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``` Figure 26.  Generation of some group elements of the fourth row of motifs s.l. of the pattern representing Plane Group  P3 .

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When we now use translations again, we can complete the fourth row of motifs s.l. Figure 27.  Completion of the fourth row of motifs s.l. by applying translations.

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We have now completed the generation of all group elements of the displayed part of our  P3  pattern. Of course the process must be continued indefinitely.
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Implicate and Explicate Order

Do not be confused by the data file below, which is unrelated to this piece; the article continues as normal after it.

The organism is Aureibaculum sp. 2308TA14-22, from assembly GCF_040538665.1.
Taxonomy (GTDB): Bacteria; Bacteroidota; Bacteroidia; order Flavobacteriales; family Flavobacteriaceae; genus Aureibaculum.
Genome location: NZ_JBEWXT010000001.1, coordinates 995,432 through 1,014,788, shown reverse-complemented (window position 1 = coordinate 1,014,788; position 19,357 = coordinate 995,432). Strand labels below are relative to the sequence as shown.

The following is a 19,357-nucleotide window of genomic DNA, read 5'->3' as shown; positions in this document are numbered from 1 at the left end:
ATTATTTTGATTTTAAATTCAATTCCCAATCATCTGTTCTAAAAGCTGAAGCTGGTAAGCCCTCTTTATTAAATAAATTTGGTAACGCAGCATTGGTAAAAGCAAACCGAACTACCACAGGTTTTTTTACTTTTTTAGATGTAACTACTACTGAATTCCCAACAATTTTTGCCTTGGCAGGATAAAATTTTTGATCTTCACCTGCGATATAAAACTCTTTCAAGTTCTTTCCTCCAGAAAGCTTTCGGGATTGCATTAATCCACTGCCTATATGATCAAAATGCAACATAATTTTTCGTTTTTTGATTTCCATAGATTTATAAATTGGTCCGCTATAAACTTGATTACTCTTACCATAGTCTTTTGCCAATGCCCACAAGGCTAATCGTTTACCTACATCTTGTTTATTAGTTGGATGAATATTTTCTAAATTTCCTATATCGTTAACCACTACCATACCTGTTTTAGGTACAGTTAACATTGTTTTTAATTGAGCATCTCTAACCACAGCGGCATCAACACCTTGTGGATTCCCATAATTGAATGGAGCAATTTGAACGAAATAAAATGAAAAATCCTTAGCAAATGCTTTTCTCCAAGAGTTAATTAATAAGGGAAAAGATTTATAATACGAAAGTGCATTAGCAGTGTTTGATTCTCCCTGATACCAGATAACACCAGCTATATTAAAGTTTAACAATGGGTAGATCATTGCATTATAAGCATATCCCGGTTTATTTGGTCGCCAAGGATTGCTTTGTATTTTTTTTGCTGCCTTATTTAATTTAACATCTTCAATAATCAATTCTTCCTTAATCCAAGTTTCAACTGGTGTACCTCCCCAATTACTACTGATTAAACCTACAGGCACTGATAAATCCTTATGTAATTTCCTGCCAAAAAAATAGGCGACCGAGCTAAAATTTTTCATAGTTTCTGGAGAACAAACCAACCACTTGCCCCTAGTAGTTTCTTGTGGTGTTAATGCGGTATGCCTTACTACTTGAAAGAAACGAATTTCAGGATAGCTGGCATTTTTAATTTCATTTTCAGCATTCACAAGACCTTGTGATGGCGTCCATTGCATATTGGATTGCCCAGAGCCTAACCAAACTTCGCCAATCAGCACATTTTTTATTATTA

The origin and growing of a crystal -- which is here exemplified by means of imaginary two-dimensional crystals -- is the gradual explication of a structure that is already present in its entirety within the Implicate Order (Here we 'relevate' only one aspect of such a crystal, namely its internal symmetry. The same goes for the other aspects pertinent to the origin and growing of such a crystal). This process of explication -- which in direct perception we experience as the coming into being and growing of a crystal in a solution, vapor or melt -- can apparently only proceed along certain more or less definite lines, making it possible to state certain laws governing such a process, in our case certain crystallization laws. Indeed the ultimate laws of the Holomovement, carrying all implicate orders, is apparently such as to force such a specific order of explication. So the crystallization law apparently at work when we see a crystal emerge and grow is just an aspect of a much larger Whole, and is as such not a primary law as soon as we give primacy to the Implicate Order. When we give this primacy then we must consider the presence of the whole crystal at once, while its components -- seen just as aspects of the whole crystal -- form a pattern of different degrees of implication that changes in time. But the role of time is not primary, because the whole crystal is already present, albeit that certain components are still in an implicate condition. This implies a different description of structure, different from what is usually done in this respect. In this new description the structure of the (whole) crystal concerns the pattern of different degrees of implication at a certain moment. This degree of implication varies over the different components (aspects) of the crystal. This means that even when the crystal is only at the point of emerging, or is just very small, i.e. still a microscopic fragment, its description is about the whole crystal, i.e. the fully formed crystal. In this way the description is holistic. So if we describe an emerging crystal in the latter way, we are considering it in a broader context than just focussing on its explicate state. In the explicate state we consider operations like reflections rotations, translations, dilations, etc, which are one-to-one correspondences of points. We can denote these operations as transformations, and, more specifically as Euclidean transformations. These transformations describe lengths, angles, congruence, similarity, etc.  When, on the other hand, an aspect of, say, a crystal becomes implicate, i.e. when we compare the explicate state of that aspect with its corresponding implicate state, then we have to do with an altogether different operation, in which there is no one-to-one correspondence between points, and we will call such an operation a metamorphosis (We can obtain an idea of it -- in the sense of an analogy -- when thinking of the changes as we see them in holometabolic insects, for example the metamorphosis of a caterpillar into a butterfly, in which everything alters in a thorough going manner while some subtle and highly implicit features remain invariant. But, as has been said, this is only an analogy, because when we observe the changes in these insects in the usual way, i.e. remaining in the Explicate Order, then we can in principle observe a one-to-one correspondence between points in the caterpillar to points in the butterfly).